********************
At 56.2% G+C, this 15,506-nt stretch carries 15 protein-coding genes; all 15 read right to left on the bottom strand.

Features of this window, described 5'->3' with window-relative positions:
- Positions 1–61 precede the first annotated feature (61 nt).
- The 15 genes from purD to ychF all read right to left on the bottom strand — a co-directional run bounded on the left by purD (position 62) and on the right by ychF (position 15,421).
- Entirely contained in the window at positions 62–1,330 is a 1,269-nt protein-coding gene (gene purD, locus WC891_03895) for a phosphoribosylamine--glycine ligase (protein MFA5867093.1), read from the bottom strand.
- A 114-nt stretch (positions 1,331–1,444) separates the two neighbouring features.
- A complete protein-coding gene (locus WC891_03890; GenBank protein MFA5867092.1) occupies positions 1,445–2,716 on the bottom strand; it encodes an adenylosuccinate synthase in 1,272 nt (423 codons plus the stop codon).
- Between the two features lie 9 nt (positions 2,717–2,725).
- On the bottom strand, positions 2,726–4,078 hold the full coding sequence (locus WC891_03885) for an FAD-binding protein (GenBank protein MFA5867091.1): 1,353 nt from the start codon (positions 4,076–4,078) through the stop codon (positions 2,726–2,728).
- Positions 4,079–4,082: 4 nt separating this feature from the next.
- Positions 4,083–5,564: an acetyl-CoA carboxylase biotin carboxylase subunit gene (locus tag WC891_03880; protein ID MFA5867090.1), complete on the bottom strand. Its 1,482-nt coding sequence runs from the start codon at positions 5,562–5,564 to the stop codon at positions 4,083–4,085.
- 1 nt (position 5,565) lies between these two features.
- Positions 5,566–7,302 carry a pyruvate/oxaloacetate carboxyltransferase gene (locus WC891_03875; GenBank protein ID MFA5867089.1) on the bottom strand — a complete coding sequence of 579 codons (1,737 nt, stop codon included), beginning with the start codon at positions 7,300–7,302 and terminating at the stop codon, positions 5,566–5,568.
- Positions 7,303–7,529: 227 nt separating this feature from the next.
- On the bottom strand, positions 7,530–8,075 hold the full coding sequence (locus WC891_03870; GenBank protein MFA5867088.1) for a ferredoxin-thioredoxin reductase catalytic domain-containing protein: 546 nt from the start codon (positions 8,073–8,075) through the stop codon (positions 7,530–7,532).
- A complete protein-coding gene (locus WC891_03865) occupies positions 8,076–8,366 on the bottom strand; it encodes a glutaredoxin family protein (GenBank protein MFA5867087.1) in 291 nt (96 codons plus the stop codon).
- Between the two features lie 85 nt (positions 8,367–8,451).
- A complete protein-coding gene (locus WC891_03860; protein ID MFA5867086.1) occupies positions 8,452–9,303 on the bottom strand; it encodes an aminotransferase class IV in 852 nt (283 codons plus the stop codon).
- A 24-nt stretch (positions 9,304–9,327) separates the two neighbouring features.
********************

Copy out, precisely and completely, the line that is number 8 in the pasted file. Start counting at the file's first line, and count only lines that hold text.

- Between the two features lie 9 nt (positions 2,717–2,725).